How to Tell When it's Time to Amputate a Toxic Relationship
Have you ever had to cut someone out of your life?
I have. Many times. Too many times.
Over the years, I've had to let go of a lot of people—both friends and family.
It’s a sad process. Sometimes, even years later, I still grieve their loss.
It is a bit like phantom limb pain, the mysterious condition where people will will feel pain coming from a limb that is no longer there. Even after the hand or leg has been removed, they still continue to feel pain from the place it used to be.
Relationships can be like that too. Even though they are gone, even though they had to be amputated, they still sometimes hurt.
It’s never easy to say goodbye to someone you care about. Yet, sometimes we must. Sometimes it’s just too detrimental to keep them around.
Like an infected limb that threatens to kill us if we insist on keeping it, sometimes our relationships become too toxic to keep.
Cutting Ties with Toxic People
I had to cut ties with friends and family that were just too toxic.
Every interaction I had with them left me feeling shamed, blamed, or condemned. They were full of put downs.
They robbed my happiness, and drained my strength.
They left me feeling powerless—unable to do anything right, unable to grow, and unable to hope.
They were people who partnered with the lies of the enemy. They refused to fight their own demons, so they tried to sabotage me when I fought mine.
Simply having them in my life held me back, and kept me from growing. It kept me imprisoned to the past, unable to find a better future.
Cutting Ties with Crabs
Apparently crabs are quite good at escaping captivity. An individual crab can easily climb their way out of a bucket.
Yet, when crab catchers gather a group of them they don’t bother to put a lid on their cage. Why? Well, because crabs have a way of pulling each other down. In their frenzy to escape, they sabotage each other, they pull the other crabs down. No crab can escape because the others will pull it down in an attempt to lift themselves up.
Their selfish actions ensure that no one can escape their fate.
When a relationship acts like this, it becomes an agent of death.
Our loved ones are supposed to champion us, to lift us up. Our relationships should help us live better, and become better people. They should provide a healthy reciprocity, where together we all rise.
Healthy relationships don’t leave you struggling with toxic narratives that sabotage your soul or kill your dreams. Your relationships should be a source of life for you.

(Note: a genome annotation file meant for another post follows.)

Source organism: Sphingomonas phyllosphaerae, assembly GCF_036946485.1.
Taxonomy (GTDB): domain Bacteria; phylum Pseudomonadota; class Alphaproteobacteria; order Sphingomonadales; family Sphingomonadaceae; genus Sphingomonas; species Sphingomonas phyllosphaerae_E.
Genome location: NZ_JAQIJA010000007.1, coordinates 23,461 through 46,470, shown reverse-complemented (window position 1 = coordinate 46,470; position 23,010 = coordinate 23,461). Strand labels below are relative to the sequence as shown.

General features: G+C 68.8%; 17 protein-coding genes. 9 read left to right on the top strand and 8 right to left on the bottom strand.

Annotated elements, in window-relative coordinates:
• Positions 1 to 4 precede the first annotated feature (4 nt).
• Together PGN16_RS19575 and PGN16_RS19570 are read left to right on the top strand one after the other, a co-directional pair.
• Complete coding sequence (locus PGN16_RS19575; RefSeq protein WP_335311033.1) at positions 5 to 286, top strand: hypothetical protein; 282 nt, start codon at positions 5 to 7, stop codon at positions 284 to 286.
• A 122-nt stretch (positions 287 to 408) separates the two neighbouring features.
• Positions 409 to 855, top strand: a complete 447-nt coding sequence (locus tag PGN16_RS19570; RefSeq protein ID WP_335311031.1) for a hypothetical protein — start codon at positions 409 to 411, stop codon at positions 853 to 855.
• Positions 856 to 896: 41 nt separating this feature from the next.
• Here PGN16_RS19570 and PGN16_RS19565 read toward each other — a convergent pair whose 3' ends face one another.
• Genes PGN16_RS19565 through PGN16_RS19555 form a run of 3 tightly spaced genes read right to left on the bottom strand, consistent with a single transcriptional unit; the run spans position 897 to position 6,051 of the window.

How do you know when it’s time to amputate?
First off, ask yourself if this is a relationship that is lifting you up or pulling you down.
If they are holding you back, they still may salvageable. But, they aren’t likely to heal on their own—they will probably require some kind of intervention, some kind of surgery in order to get them functioning correctly.
Then, there are the connections that we need to consider amputating altogether. They are the ones too toxic, too infected, to save.
These are the people who laugh at you when you tell them your dreams. Or they tell you that you are too stupid, broken, or damaged to live a better life.
They saddle you with shame. They make you feel small. They cripple you when you try, they mock you when you fail.
They keep you from living the life that God created you for. They undermine your destiny.
Cut them loose.
Amputate them or else that infection will spread. If you allow that toxin in your life, it will affect every area of your life. It will infect your soul.
Cut off contact with those people. Break ties with their lies.
There have been some amazing advancements in prosthetics in recent years. Bionic tech now blends digital technology with customized bio mechanics. It’s amazing.
When it comes to amputating infected relationships, something better always comes along. But, we usually have to let go of the old thing first. The new and better connections can’t come until we have cut ties with the old.
It’s an uncomfortable step of faith—cutting off the old, not knowing what the future may bring.
But it’s a step we have to take.
Sometimes we are better being on our own than being burdened by people who hold us down.
Sometimes people are just too toxic to stay in touch with. Just like an infected dying limb, we need to amputate in order to survive.
It’s never easy. But it is sometimes necessary.
We have to cut ties with the toxic people who hold us down, so that we can truly live.
Are the people in your life lifting you up, or holding you down?
Is there a person in your life who needs purging?
What dying relationships need to be amputated so you can thrive?